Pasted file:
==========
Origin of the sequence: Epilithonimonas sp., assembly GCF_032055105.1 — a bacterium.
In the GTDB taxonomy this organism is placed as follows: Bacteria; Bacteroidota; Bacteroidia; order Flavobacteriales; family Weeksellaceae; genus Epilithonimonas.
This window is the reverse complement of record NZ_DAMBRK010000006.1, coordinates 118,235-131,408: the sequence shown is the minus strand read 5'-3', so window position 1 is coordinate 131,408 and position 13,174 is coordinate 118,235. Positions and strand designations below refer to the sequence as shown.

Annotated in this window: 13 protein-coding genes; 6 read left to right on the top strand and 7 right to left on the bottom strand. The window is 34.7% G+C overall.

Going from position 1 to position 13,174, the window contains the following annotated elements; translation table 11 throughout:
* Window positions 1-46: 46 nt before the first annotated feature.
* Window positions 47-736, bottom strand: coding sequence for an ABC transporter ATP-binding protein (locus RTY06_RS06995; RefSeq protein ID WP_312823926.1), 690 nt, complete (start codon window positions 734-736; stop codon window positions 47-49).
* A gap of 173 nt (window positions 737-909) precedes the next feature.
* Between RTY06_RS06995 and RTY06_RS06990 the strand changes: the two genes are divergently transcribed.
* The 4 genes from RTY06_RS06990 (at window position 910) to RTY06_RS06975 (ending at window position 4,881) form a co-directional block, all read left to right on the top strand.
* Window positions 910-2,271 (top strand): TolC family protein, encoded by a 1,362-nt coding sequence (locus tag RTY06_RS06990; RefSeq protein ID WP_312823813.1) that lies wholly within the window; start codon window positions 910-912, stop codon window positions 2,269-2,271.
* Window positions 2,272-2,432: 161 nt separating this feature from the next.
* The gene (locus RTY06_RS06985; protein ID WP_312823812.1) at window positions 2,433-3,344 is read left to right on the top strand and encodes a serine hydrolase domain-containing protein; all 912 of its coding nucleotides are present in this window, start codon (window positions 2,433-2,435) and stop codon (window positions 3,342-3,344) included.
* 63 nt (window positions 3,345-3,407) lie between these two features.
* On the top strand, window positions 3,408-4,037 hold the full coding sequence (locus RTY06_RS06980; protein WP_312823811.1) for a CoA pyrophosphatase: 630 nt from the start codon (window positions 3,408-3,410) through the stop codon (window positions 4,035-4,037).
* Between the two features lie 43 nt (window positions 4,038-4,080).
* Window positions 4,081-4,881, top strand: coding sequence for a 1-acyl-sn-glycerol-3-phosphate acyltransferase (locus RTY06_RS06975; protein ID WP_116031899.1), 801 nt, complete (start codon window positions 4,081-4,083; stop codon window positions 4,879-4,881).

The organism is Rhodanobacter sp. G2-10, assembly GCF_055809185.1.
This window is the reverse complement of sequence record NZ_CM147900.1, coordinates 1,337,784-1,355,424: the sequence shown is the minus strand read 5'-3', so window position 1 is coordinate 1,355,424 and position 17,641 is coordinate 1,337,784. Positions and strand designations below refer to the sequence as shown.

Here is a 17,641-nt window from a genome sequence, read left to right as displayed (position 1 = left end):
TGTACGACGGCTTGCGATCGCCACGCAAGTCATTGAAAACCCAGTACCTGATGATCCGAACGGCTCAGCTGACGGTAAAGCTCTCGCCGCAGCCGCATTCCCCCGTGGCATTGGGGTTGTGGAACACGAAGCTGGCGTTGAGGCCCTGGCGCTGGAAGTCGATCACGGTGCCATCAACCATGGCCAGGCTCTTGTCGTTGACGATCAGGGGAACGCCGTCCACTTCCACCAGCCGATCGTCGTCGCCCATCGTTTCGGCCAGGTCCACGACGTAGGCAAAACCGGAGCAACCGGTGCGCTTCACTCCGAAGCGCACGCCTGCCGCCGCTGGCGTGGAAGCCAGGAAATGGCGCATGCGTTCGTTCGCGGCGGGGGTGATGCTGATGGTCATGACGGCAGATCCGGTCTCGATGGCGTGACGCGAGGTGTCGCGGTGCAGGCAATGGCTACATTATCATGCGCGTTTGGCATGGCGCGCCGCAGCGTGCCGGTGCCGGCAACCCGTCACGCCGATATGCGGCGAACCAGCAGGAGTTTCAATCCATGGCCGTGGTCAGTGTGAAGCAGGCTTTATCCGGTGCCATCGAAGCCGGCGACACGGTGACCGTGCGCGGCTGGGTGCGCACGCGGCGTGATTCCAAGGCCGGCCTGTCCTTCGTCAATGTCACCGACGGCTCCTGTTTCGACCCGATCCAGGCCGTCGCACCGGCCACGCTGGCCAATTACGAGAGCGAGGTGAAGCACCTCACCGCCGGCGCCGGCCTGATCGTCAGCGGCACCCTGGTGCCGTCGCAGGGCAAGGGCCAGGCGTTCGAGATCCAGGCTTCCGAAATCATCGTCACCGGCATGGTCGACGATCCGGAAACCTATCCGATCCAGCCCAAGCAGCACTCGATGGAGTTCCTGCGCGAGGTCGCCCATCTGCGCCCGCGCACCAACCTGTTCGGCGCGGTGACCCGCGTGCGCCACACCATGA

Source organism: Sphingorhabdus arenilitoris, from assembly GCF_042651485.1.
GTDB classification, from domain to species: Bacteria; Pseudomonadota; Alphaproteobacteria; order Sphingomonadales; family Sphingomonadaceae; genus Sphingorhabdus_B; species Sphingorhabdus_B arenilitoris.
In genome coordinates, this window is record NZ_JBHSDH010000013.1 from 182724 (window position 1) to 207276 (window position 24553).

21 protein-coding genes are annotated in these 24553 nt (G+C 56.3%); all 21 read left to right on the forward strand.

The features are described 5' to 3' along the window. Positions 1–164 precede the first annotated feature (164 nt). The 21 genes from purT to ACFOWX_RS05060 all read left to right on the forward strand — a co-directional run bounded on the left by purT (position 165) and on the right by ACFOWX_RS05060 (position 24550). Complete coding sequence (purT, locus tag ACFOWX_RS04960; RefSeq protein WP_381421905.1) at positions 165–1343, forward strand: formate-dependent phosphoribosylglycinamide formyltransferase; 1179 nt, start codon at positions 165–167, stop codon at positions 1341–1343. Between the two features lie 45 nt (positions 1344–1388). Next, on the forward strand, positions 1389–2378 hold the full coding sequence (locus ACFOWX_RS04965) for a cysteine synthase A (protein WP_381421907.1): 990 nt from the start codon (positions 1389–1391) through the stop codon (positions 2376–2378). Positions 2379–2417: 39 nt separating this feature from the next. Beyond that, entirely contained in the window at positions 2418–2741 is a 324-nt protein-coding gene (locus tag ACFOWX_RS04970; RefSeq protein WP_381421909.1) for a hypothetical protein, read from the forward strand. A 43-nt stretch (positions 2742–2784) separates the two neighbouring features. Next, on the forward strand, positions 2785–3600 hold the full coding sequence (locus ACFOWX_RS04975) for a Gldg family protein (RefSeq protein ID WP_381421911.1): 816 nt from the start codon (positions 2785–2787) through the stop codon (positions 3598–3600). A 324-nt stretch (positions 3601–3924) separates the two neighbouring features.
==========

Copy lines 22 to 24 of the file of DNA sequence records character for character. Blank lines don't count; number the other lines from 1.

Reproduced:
Source organism: Sphingorhabdus arenilitoris, from assembly GCF_042651485.1.
GTDB classification, from domain to species: Bacteria; Pseudomonadota; Alphaproteobacteria; order Sphingomonadales; family Sphingomonadaceae; genus Sphingorhabdus_B; species Sphingorhabdus_B arenilitoris.
In genome coordinates, this window is record NZ_JBHSDH010000013.1 from 182724 (window position 1) to 207276 (window position 24553).